Top 100 Albums of the ’90s (30-26)

And we’ve entered the top 30 of our Albums of the ’90s list. Spoiler alert: All of them are better than Better Than Ezra.

30. Radiohead – The Bends (1995)

In 1993, at the height of grunge’s marketability, Radiohead released “Creep,” a single that nailed the genre’s central oxymoron – self-loathing art that draws a crowd. Suddenly, these guys were getting what seemed like their 15 seconds. Except they didn’t relish their dalliance with stardom. It made them feel alienated and exhausted, to the point where they started to seriously ponder the fleeting nature of life itself. And then they made an album about that. “You can crush it, but it’s always here,” warns Thom Yorke on the opening track of The Bends, as if the reassuring swirl of Wurlitzer and guitar was the only thing keeping the reaper off his back. Guitarist Jonny Greenwood utilizes way more than his volume knob this time around, creating atmospheres of aching wonder and wanton destruction. From the consumer culture nightmares of “Fake Plastic Trees” to the raw existentialist dread of “Street Spirit,” Radiohead confront one unfixable, harrowing reality after another, while writing choruses that blot out the world. Instead of eating hot dogs like most of us do when we feel like nothing matters, they made an attempt at shared catharsis. Self-loathing had made way for selflessness.

29. Portishead – Dummy (1994)

Seattle wasn’t the only rain-spattered town to become famous for its gloomy music scene in the ’90s. Bristol, UK, was ground zero for “trip hop” – a fusion of rap, electronica and post-punk that played like the soundtrack to a Bond movie where his greatest nemesis is loneliness. In 1994, the genre landed its own Nevermind, in the form of Portishead’s bewitching debut. Dummy was a trip-hop blueprint, with an emphasis on the blue – singer Beth Gibbons confronts the day-to-day realities of depression in an absolutely haunting voice. The music fits her like a shroud. Theremins cry over echoing minor chords. Single words become garbled and transformed by bandleader Geoff Barrow’s emotive scratching. “In this moment/How can it feel this wrong?” Gibbons asks, like a forgotten spirit trying make herself heard. In that moment, you know why people decide to investigate that mysterious sound in the attic. Some part of us wants to be haunted.

28. The Beta Band – The Three E.P’s (1998)

In 1994, an album called Chant hit #3 on the Billboard charts. It featured old recordings of Spanish monks doing what the title promised, and was marketed as a surefire stress reliever. It sold two million copies. My dad had one of them. I have no idea if the Scottish “folktronica” outfit The Beta Band were Chant fans, but their music strives for a similar kind of transcendency – not exactly the status quo in indie rock back then. Over the course of three EPs, the band explored the limits of patient, circular songwriting, finding a throughline from “Alice’s Restaurant” to ambient techno – a mix of acoustic guitar strumming and entrancing electronic noise that feels like it could go on forever without losing steam. (The only artists less concerned with radio play? Those monks.) All three of these extended players were collected on this single disc, and while it did land them a minor hit with the slow-build stoner ballad “Dry the Rain,” these guys were after something deeper than mere hooks. The Beta Band didn’t just catch your ear. It absorbed you, tip to tail.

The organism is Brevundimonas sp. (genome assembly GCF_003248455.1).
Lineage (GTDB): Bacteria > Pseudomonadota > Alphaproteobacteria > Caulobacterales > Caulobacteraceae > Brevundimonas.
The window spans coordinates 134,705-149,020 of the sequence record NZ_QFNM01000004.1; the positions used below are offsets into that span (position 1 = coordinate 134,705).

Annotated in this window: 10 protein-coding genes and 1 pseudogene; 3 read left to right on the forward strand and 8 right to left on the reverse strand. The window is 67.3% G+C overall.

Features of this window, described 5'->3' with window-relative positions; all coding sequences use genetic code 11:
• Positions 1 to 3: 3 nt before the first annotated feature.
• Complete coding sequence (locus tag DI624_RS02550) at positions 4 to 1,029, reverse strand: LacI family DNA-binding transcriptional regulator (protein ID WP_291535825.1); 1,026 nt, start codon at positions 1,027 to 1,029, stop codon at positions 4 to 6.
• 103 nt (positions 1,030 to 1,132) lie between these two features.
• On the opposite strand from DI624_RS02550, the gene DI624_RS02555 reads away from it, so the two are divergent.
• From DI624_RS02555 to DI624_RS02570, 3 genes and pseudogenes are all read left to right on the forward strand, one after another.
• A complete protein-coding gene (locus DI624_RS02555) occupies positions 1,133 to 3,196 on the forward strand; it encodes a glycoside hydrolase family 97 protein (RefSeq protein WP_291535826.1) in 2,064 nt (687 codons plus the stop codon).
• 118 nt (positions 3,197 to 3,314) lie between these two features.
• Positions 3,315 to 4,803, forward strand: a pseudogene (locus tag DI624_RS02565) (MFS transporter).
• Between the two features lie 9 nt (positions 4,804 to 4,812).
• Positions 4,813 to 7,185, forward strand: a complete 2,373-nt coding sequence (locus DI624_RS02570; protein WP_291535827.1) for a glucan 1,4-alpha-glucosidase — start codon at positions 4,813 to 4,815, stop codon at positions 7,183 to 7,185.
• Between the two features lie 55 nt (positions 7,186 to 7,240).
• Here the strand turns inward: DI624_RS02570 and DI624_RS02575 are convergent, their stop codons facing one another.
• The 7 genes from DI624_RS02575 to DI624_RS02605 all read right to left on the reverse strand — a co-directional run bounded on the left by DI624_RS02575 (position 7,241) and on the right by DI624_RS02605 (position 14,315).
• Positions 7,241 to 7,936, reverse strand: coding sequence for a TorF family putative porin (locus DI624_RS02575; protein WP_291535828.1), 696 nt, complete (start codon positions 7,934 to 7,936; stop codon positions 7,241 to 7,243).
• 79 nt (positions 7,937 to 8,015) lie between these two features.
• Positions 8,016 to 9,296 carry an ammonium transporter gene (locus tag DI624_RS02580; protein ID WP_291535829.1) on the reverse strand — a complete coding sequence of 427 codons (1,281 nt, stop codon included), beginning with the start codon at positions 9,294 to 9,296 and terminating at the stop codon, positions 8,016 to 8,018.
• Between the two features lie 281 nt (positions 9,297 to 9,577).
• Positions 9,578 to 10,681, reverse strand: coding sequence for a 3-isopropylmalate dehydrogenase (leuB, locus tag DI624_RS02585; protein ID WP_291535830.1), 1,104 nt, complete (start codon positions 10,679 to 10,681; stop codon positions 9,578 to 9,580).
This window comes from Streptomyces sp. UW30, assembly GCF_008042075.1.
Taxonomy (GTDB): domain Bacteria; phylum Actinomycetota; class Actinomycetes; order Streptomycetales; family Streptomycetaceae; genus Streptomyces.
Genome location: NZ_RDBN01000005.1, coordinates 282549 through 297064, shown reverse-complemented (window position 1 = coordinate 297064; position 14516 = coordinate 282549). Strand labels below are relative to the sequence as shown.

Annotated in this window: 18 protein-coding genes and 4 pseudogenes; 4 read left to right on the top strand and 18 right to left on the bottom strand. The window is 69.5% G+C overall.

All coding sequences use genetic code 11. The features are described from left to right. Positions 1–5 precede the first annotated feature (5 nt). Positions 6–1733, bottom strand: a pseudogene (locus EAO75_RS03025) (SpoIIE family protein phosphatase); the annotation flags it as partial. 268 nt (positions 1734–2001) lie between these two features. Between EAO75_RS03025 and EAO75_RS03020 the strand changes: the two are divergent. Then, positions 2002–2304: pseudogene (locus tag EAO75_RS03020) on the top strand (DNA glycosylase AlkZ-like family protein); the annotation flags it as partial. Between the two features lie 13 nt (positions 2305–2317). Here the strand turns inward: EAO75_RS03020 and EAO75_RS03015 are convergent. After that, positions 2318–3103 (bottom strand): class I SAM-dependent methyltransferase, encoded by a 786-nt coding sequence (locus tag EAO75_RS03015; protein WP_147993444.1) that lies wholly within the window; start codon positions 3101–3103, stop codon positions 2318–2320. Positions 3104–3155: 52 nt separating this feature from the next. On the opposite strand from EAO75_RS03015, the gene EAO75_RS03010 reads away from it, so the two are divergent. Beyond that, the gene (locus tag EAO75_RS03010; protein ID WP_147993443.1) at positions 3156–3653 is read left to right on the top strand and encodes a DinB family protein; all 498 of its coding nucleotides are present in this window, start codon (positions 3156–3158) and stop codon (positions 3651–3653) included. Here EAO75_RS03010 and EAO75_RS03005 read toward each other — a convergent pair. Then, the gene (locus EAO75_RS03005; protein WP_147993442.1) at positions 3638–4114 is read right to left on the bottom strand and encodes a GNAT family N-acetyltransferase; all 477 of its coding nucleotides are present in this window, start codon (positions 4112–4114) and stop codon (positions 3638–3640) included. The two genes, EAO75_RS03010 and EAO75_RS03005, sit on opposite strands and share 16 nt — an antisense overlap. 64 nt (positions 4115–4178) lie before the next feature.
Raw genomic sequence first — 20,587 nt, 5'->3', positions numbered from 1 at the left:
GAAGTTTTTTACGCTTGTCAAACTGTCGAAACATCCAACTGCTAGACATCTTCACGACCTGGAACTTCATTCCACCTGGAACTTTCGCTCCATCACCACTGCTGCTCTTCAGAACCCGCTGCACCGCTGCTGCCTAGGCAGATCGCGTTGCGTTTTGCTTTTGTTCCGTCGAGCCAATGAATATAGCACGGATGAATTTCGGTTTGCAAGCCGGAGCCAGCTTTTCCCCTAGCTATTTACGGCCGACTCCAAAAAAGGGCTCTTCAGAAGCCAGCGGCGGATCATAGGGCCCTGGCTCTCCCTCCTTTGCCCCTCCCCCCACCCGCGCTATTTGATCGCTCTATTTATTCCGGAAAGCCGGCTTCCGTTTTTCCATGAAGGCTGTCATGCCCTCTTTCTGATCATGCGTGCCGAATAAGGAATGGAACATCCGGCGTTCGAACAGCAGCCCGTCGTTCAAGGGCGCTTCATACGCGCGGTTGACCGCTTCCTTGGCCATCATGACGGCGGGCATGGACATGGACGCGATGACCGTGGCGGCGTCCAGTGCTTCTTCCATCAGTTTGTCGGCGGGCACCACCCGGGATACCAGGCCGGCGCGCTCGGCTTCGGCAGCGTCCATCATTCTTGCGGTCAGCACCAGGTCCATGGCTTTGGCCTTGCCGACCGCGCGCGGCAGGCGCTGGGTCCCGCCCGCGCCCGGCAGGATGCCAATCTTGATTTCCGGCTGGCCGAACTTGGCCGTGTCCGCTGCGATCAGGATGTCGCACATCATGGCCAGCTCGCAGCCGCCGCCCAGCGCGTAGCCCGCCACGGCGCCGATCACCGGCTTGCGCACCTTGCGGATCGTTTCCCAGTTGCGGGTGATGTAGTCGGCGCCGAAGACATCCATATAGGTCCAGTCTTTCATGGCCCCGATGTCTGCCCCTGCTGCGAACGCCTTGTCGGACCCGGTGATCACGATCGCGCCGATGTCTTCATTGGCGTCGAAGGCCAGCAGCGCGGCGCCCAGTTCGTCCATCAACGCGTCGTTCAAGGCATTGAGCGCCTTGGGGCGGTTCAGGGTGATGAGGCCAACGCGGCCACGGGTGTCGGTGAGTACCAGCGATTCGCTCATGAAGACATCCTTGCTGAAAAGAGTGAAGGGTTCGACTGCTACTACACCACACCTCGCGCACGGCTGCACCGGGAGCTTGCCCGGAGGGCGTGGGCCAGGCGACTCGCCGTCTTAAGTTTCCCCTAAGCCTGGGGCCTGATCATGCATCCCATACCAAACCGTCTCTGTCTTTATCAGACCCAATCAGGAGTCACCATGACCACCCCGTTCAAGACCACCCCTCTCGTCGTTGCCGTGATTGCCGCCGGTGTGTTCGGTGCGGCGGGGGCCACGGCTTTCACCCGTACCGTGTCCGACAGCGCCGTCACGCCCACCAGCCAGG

27. Mos Def – Black On Both Sides (1999)

I’m a sucker for artist autobiographies. There’s always the chance those pages contain a deeper understanding of a performer’s state of mind during the creative process – ideally resulting in an even closer relationship with their art. Rap is the only genre that regularly weaves these meta commentaries within the music itself; emcees often explain what drives them to write rhymes, how the process makes them feel, and why they’re so much better at it than you. And I can’t think of any rapper who has written about writing better than Mos Def on his solo debut. “My restlessness is my nemesis / It’s hard to really chill and sit still, committed to page / I write a rhyme, sometimes won’t finish for days / Scrutinize my literature from the large to the miniature,” he raps. He devotes a whole chorus to Rakim’s classic bars about being trapped between the lines. He wrestles with his responsibilities as an artist but decides to soldier on and follow his Umi’s advice: “Shine a light on the world.” Black On Both Sides does just that, with golden-hour production that makes samples sound like backing bands, leaping from R&B to jazz to hardcore without ever losing that comforting sheen. Fluid, openhearted, and buried deep in the pocket, it’s got all I ever need to know.

26. Mariah Carey – Mariah Carey (1990)